Adventures in costume dyeing

blue purple

Adventures in costume dyeing

Sometimes costumes just aren’t the right colour. Or they have faded from use, washing or sunlight. If the embellishments are still good, here’s a way to bring them a new lease of life….


In the past I’ve had some success dyeing lycra-based costumes. Nylon lycra is easy to dye: it take the colour readily and richly, at temperatures low enough not to damage the decorations (though it needs careful treatment). This one (right) had been left in the sun by its previous owner and become faded and streaky. I not only restored it, but used dip-dyeing to create this graduated colour change from blue to purple. Very happy with the result! You can see it here being worn by a friend who later purchased it.

That’s not the only one. I’ve dyed another Lycra beaded, sequinned costume from bright tomato red to maroon; and a balady dress that started out as fluoro orange, making it a graduated burnt orange at the top, down to the original colour at the bottom. Both worked well.

So when I spied this pretty number in Egypt, I bought it, even though the colour is dreadful on my skin tone.

Can you dye mesh?

Original fabric with dyed swatches

The trouble was, I didn’t know what it was made of. My online reading suggested that the mesh could be made of polyester, which is very difficult to dye (it require very hot temperatures etc). So I snipped off a bit of hem to test; and lo, it changed colour! Must be nylon, at least partly.

The second test was how the lace and beads were affected. This one has no sequins, which makes it easier, as the coating layer on sequins seems to come off them at around 65° so you have to be super-careful with monitoring the temperature. A snippet of this lace survived 70° undamaged, but barely took on any colour. That’s fine, I’m happy for the lace to stay pale and stand out against the mesh.

Dissolving the dye

Adding acid, checking temperature

Next morning, we prepared the kitchen. Paint drop sheet on the floor, old clothes, gloves, buckets at the ready. I was using Sandolan Violet acid dye from Batik Oetoro, the goal being to take the costume from pale lavender to a deeper purple. It needs to be dissolved in the right quantity in cold water, then added to hot water along with acetic acid.

Then you need to keep it hot for as long as it takes. The fabric is supposed to be almost boiled on the stove for 45 minutes, but I’ve found in the past that about 65° was hot enough for the dye to take; a temperature which didn’t damage the decorations. (I use a milk thermometer, available from fancy kitchenware stores.) And I’ve never had to keep it in that long, it always seemed to take much more rapidly. This is all good news for keeping your costume intact.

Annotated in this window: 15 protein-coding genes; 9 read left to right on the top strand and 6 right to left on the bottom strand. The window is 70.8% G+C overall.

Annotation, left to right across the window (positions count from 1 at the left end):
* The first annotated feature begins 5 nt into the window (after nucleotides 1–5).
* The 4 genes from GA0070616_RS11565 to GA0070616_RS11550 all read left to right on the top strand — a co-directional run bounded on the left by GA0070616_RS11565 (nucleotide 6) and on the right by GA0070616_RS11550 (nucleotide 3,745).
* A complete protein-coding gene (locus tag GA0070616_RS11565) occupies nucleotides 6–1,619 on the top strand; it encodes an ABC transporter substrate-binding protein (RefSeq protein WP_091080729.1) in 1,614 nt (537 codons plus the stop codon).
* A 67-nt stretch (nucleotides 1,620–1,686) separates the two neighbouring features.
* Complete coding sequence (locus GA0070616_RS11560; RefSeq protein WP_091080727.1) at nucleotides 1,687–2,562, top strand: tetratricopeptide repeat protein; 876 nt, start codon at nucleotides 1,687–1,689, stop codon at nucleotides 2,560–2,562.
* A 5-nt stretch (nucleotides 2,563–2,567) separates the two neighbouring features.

Now, the moment we’ve been waiting for: in she goes!

IMG_1622It’s a scary moment, one that you can never take back. I hold my breath and plunge it in.

glue spots

Dyeing a bra is actually not as tricky as you might expect, as long as it’s flexible enough to fit in the pot. I do that first. The skirt is trickier, because there’s simply more of it. The fuller it is, the more awkward it is to get it in there. It then needs plenty of stirring, while keeping the gas on underneath to maintain the temperature.

Small hitch: some of the lace and lots of the diamantes fell off. Where they came off, the glue residue prevented the fabric from changing colour, so there are pale spots. There are some similar spots on the skirt. But it’s not that big a problem, as I’ll glue the stones and lace back on, which will hide the pale patches. They are hotfixes and evidently hadn’t been attached firmly enough.

You also never know whether the sewing thread will take the colour. This one didn’t, but the white thread blends in with the lace so I’m not too fussed. I’ve held off on sewing the bra clips and hemming the skirt, just in case.

colour mismatch

Oh, and if you’re trying it, remember to also dye any accessories like arm or headbands. This didn’t come with any, but there was an extra triangular piece in the slit of the skirt. I actually detached it and have chosen not to dye it, to keep it pale. I’ll sew it back in when we’re done and it should pick up the colour of the lace.

Now we pull it out and rinse, rinse, rinse.

Uh-oh. We have a problem.